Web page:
Aspirin: Questions and Answers
Q. What are the different uses for aspirin?
- Strokes: Aspirin use recommended in both men and women to treat mini-strokes
(transient ischemic attack [TIA]) or ischemic
stroke to prevent subsequent
cardiovascular events or death.
- Heart Attacks:
- Other coronary conditions:
Aspirin can be used to treat patients who have had certain revascularization
procedures such as angioplasty, and
coronary bypass operations -- if they have a
vascular condition for which aspirin is already indicated.
- Rheumatologic diseases: Aspirin is indicated for relief of the signs and
symptoms of rheumatoid arthritis, juvenile rheumatoid
spondyloarthropathies, and arthritis and
pleurisy associated with
- Pain relief: Aspirin is indicated for the temporary relief of minor aches and pains.
Q. What does this mean for doctors and medical practice?
A. Doctors and health care professionals will be provided with full prescribing information about the use of aspirin in both men and women who have had a heart attack, stroke, certain other cardiovascular conditions and rheumatologic diseases. For stroke and cardiovascular conditions, lower doses are recommended than those previously prescribed by physicians in practice. Information on the use of aspirin for rheumatologic diseases has also been expanded to include specific dosing information as well as information about side effects and toxicity. Thus, doctors will have full prescribing information on aspirin and the assurance that aspirin is a safe and effective treatment for heart attacks, strokes, certain other vascular conditions and rheumatologic diseases.
Q. What is the basis for the prescribing information?
A. The information on the uses of aspirin is based on scientific studies that support treatment with aspirin for heart attacks, strokes, and some related conditions. Convincing data support these uses in lower doses than previously believed to be effective in treating heart attacks and strokes in both men and women.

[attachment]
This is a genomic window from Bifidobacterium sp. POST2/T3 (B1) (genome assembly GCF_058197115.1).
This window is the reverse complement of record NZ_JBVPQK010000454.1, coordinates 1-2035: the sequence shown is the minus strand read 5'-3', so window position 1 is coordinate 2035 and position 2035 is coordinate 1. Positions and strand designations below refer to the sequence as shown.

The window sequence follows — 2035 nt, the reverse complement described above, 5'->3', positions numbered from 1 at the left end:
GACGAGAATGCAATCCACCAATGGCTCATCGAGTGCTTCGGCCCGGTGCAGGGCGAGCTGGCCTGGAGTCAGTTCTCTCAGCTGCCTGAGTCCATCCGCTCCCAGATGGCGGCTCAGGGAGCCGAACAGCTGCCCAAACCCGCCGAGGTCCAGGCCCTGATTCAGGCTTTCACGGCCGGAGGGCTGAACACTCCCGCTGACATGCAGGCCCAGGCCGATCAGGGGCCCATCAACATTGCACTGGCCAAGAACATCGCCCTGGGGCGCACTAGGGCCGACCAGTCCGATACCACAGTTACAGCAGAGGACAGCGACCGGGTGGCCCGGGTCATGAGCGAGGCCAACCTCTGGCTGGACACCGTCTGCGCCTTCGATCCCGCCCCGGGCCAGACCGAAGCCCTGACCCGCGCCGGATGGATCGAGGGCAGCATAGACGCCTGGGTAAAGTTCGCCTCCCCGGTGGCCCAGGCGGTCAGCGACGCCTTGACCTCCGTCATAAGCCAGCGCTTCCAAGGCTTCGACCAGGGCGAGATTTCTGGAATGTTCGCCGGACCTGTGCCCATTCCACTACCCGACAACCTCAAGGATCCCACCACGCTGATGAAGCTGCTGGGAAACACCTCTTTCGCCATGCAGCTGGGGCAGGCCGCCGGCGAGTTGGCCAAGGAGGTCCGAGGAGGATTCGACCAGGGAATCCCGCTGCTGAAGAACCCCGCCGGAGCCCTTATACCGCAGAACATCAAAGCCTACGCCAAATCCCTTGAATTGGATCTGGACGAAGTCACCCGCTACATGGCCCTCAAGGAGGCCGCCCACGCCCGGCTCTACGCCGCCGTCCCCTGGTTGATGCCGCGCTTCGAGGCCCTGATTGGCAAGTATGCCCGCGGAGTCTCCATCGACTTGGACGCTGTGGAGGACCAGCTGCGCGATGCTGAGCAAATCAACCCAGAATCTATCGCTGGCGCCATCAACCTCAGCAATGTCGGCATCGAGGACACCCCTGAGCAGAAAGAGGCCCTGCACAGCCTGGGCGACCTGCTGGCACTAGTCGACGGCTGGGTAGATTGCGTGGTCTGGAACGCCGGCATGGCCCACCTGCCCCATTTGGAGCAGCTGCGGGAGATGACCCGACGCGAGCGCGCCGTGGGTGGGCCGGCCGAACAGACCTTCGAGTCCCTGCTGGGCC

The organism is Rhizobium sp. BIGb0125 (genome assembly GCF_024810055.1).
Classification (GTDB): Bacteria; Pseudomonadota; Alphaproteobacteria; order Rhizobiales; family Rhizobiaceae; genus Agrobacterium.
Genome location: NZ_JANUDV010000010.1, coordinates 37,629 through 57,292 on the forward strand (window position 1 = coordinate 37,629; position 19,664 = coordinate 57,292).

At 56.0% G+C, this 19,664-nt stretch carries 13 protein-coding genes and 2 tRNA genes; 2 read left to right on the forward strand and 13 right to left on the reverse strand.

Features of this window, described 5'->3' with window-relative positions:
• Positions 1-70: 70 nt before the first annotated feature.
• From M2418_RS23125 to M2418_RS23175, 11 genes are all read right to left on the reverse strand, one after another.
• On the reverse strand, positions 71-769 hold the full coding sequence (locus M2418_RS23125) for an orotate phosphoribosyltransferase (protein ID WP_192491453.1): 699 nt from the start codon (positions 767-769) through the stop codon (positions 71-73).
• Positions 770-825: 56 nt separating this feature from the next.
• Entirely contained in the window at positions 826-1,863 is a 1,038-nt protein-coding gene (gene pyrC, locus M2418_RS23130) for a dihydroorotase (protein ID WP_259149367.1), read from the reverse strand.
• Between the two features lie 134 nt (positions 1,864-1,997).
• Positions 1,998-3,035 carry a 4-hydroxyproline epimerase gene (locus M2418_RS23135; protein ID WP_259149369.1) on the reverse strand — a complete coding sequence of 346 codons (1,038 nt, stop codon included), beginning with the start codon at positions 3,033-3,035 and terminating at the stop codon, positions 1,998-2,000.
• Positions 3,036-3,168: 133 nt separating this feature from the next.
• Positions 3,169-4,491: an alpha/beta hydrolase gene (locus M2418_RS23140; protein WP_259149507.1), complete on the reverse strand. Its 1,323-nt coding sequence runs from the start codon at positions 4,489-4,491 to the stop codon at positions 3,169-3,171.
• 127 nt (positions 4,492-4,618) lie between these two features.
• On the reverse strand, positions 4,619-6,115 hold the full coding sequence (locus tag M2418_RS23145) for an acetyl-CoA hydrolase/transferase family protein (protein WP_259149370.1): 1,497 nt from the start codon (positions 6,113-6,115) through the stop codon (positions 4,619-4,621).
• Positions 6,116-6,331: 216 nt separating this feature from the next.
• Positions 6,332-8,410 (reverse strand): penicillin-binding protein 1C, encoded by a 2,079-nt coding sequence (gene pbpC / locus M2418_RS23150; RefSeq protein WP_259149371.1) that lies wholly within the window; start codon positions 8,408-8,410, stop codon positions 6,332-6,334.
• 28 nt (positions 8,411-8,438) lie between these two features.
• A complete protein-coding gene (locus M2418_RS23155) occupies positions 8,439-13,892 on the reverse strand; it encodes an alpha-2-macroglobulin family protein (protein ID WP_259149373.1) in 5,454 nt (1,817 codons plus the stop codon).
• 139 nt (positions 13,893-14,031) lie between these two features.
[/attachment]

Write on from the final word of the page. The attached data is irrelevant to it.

Q. What does this mean for patients?
A. Physicians will be better able to prescribe the proper doses for these uses for male and female patients with these medical conditions. Dose-related adverse events for patients with stroke and cardiovascular conditions should be minimized because lower dosages are recommended. The full prescribing information now provided for physicians who treat rheumatologic diseases will enhance the safe and effective prescribing of aspirin to these patients as well.
Q. Is FDA concerned that some patients may self-treat?
A. FDA emphasizes that consumers should not self-medicate for these serious conditions because it is very important to make sure that aspirin is their best treatment. In these conditions, the risk and benefit of each available treatment for each patient must be carefully weighed. Patients with these conditions should be under the care and supervision of a doctor.
Q. If a consumer is interested in using aspirin to prevent or treat symptoms of heart problems, what should he or she do?
A. Consumers should always first ask their doctor. In fact, aspirin products are labeled this way: "Important: See your doctor before taking this product for other new uses of aspirin because serious side effects could occur with self treatment."
Q. Do the data on treatment or prevention of cardiovascular effects pertain only to aspirin?
A. Yes. Although acetaminophen, ibuprofen, naproxen sodium and ketoprofen are good drugs for pain and fever, as is aspirin, only aspirin has demonstrated a beneficial effect for heart attack and stroke.
Q. What should consumers be made aware of?
A. Consumers should be informed that these professional uses of aspirin may be lifesaving when used upon the recommendation and under the supervision of a doctor. However, they must also be informed that even familiar and readily available products like aspirin may have important risks when used in new ways. For example, because aspirin can cause bleeding; in rare cases bleeding in the brain may occur in people who are using aspirin to prevent stroke. Therefore these uses should be recommended and monitored by a physician.